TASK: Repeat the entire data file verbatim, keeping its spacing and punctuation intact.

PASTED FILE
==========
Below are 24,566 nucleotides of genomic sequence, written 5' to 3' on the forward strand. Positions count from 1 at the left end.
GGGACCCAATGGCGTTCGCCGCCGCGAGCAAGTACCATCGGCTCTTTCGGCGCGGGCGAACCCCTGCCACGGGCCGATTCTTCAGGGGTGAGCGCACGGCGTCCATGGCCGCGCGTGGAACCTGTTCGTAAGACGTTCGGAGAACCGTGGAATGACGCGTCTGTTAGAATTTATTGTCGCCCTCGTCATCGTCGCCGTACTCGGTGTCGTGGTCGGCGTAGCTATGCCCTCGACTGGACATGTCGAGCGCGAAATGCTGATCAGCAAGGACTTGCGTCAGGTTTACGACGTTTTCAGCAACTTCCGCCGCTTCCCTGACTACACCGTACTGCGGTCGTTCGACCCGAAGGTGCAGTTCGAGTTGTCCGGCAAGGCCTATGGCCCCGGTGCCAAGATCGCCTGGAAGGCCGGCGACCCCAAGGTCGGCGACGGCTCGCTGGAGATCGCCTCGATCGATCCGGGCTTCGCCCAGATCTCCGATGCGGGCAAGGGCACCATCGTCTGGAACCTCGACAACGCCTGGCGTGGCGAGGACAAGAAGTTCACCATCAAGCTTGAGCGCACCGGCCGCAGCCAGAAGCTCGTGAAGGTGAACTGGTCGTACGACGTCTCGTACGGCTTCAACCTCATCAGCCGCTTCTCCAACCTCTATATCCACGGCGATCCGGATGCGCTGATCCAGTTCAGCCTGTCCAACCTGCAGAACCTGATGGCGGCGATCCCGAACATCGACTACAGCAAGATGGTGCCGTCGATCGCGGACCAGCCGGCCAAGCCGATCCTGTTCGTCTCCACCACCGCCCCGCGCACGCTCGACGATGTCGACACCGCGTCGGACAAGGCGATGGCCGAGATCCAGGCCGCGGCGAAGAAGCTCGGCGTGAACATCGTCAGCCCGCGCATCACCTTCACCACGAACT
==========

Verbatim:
Below are 24,566 nucleotides of genomic sequence, written 5' to 3' on the forward strand. Positions count from 1 at the left end.
GGGACCCAATGGCGTTCGCCGCCGCGAGCAAGTACCATCGGCTCTTTCGGCGCGGGCGAACCCCTGCCACGGGCCGATTCTTCAGGGGTGAGCGCACGGCGTCCATGGCCGCGCGTGGAACCTGTTCGTAAGACGTTCGGAGAACCGTGGAATGACGCGTCTGTTAGAATTTATTGTCGCCCTCGTCATCGTCGCCGTACTCGGTGTCGTGGTCGGCGTAGCTATGCCCTCGACTGGACATGTCGAGCGCGAAATGCTGATCAGCAAGGACTTGCGTCAGGTTTACGACGTTTTCAGCAACTTCCGCCGCTTCCCTGACTACACCGTACTGCGGTCGTTCGACCCGAAGGTGCAGTTCGAGTTGTCCGGCAAGGCCTATGGCCCCGGTGCCAAGATCGCCTGGAAGGCCGGCGACCCCAAGGTCGGCGACGGCTCGCTGGAGATCGCCTCGATCGATCCGGGCTTCGCCCAGATCTCCGATGCGGGCAAGGGCACCATCGTCTGGAACCTCGACAACGCCTGGCGTGGCGAGGACAAGAAGTTCACCATCAAGCTTGAGCGCACCGGCCGCAGCCAGAAGCTCGTGAAGGTGAACTGGTCGTACGACGTCTCGTACGGCTTCAACCTCATCAGCCGCTTCTCCAACCTCTATATCCACGGCGATCCGGATGCGCTGATCCAGTTCAGCCTGTCCAACCTGCAGAACCTGATGGCGGCGATCCCGAACATCGACTACAGCAAGATGGTGCCGTCGATCGCGGACCAGCCGGCCAAGCCGATCCTGTTCGTCTCCACCACCGCCCCGCGCACGCTCGACGATGTCGACACCGCGTCGGACAAGGCGATGGCCGAGATCCAGGCCGCGGCGAAGAAGCTCGGCGTGAACATCGTCAGCCCGCGCATCACCTTCACCACGAACT